• Expert Tips

Employer Branding Part 6:
Your Staff, Your Ambassadors

  • Expert Tips

Success­ful employ­er brand­ing relies on authen­tic­i­ty. Staff members expe­ri­ence a compa­ny from with­in and they do so on a daily basis. So why not give them the chance to commu­ni­cate this expe­ri­ence – in a way that is both elegant and bene­fi­cial for everybody?

In the latest issue of our Expert Tips on Employ­er Brand­ing, we intro­duced the major clas­si­cal ways to use employ­er brand­ing. Today’s issue deals with a way to promote employ­er brand­ing and corpo­rate market­ing at the same time: Make your staff your ambas­sadors for your corpo­rate and employ­er brand!

Study: Many would Like to Get Engaged

A 2017 study of PR agency LEWIS Commu­ni­ca­tions Limited1 showed that almost half of employ­ees would like to put in a good word or do more for their employ­er in social media. Back then offi­cial corpo­rate news, videos, photos and HR news were in the fore­ground, where this was possi­ble. At the same time, it would be easy to get the most common obsta­cles out of the way:

· A gener­al ban on using social media at the work place,
· Insuf­fi­cient support in method­ol­o­gy and handling,
· Inse­cu­ri­ty as to present­ing content and corpo­rate values in the context of person­al appearance.

More­over, the pandem­ic has substan­tial­ly increased online skills and accep­tance. So the condi­tions for ‘home-made’, cost-effi­cient influ­encer programs, both in the corpo­rate and the HR sphere, are very good.

The Recipe: the House Special­ty Influencer

Typi­cal­ly, compa­nies in the construc­tion and real estate sector are very tech­ni­cal in nature, often focus­ing on B2B only. What people expect from influ­encers in this envi­ron­ment is tech­ni­cal exper­tise and ’indus­try cred­i­bil­i­ty’. And this is exact­ly what you will find in your own compa­ny! As a first step, you could iden­ti­fy suit­able colleagues and contact them, or start a broad­cast search. Recruit members of your social media expert team from these candi­dates and – very impor­tant­ly – provide them with the rele­vant resources:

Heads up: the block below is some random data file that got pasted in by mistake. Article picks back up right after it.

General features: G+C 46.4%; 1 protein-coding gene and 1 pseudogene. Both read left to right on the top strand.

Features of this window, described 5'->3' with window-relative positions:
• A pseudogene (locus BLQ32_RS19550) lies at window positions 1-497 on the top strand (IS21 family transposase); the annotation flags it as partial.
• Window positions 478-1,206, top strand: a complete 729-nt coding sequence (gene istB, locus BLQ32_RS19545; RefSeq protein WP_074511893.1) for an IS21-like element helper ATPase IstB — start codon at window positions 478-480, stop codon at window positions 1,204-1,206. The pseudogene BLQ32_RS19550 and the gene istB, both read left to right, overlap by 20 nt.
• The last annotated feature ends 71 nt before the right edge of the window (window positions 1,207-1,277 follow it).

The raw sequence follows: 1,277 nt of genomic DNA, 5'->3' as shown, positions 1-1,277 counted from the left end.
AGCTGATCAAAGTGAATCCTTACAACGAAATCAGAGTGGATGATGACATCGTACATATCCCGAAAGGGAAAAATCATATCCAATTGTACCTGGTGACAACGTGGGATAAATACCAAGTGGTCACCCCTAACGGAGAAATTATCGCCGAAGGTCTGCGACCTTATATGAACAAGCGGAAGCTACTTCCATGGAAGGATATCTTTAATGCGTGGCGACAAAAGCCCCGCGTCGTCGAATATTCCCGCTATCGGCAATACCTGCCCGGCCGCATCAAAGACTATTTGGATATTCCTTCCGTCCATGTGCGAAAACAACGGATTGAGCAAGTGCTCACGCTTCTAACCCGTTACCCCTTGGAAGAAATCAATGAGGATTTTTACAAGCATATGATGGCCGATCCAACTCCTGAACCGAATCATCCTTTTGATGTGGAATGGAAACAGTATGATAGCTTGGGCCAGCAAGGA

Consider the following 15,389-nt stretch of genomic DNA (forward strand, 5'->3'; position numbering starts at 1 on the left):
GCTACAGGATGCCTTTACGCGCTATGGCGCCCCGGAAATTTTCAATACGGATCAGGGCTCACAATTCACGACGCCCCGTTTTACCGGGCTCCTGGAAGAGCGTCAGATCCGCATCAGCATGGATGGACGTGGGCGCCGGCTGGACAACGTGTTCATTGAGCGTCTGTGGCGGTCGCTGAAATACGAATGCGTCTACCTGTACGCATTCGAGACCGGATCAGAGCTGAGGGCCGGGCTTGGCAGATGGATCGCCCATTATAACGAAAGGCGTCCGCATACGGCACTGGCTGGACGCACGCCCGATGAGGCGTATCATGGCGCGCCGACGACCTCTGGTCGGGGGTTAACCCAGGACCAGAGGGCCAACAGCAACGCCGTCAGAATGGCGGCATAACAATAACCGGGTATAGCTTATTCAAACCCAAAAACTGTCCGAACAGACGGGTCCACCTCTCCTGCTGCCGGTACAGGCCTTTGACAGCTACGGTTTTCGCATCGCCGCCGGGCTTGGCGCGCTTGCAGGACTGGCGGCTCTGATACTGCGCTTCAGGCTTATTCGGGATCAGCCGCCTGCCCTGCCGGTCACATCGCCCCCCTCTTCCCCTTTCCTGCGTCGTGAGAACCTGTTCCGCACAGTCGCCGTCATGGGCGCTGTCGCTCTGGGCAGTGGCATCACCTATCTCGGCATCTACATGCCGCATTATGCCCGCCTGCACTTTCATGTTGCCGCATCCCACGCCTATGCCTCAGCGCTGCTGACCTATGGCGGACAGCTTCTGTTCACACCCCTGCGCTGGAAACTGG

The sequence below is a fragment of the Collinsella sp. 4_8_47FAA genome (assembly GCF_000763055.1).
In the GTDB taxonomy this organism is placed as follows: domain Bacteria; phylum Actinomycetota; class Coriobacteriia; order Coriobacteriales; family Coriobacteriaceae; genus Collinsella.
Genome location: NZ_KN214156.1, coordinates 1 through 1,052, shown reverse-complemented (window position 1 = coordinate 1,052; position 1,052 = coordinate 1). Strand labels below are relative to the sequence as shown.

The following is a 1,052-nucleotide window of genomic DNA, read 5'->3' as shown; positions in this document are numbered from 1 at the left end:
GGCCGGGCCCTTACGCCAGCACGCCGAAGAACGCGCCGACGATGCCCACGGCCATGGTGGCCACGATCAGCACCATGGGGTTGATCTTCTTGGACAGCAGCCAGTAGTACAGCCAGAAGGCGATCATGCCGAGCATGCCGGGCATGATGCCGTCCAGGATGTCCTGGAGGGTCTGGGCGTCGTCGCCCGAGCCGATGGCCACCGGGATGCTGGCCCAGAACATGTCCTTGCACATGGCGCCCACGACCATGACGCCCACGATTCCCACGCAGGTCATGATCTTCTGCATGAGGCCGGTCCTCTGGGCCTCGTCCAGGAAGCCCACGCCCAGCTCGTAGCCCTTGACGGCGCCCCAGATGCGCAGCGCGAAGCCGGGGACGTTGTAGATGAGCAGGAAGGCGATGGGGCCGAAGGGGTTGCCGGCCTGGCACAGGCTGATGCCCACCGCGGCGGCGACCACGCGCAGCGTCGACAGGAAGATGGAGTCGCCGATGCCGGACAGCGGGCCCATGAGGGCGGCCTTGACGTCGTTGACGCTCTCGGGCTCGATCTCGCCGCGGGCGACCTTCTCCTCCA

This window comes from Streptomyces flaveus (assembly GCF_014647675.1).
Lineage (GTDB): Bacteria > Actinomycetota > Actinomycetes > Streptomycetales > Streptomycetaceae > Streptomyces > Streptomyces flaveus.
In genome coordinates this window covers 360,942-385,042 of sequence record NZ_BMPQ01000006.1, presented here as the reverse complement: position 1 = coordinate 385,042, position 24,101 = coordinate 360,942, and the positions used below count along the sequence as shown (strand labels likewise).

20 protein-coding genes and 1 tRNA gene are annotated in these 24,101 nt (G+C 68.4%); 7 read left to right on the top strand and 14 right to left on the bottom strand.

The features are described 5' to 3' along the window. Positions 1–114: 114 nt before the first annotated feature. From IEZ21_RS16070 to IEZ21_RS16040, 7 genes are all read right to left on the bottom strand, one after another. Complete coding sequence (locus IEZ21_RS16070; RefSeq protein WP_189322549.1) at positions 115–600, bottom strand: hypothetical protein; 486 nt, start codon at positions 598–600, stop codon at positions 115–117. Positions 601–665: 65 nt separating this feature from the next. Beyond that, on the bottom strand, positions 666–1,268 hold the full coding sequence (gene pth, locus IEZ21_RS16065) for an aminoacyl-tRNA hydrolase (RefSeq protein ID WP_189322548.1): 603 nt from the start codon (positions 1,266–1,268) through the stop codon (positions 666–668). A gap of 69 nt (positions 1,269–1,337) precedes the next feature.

· Clear guide­lines: how to handle which corpo­rate infor­ma­tion and how to deal with feed­back from the internet
· Coach­ing or work­shops on social media know-how – rang­ing from the differ­ences between social media chan­nels or creat­ing texts and images to ques­tions of commu­ni­ty management
· A content pool, which hosts arti­cles and tech­ni­cal resources, such as stud­ies, links to the industry’s forums, special­ized search engines, etc

Triple Effect: This Must Be a Great Employer!

For sure, provid­ing the follow­ers with tech­nial infor­ma­tion is what is in the fore­ground of this strat­e­gy. It will, howev­er, display a posi­tive effect for your employ­er brand­ing as well. For it is gener­al­ly very convinc­ing when compa­nies have their employ­ees speak for them. This is also the main differ­ence compared to conven­tion­al testi­mo­ni­als: It is not about market­ing glam­our but about authen­tic­i­ty. So minor bloop­ers and pecu­lar­i­ties should defi­nite­ly be tolerated.

As a side effect, it will be easi­er to retain your experts who are involved in this: Speak­ing out for your employ­er makes you more loyal and more moti­vat­ed. Besides, this kind of commu­ni­ca­tion can be used for recruit­ing and even as a bonus: “Join our team – and you, too, will have the chance to impress the world with your knowledge!“

(1) LEWIS Commu­ni­ca­tions Limit­ed 2017: Survey on Employ­ee Advocacy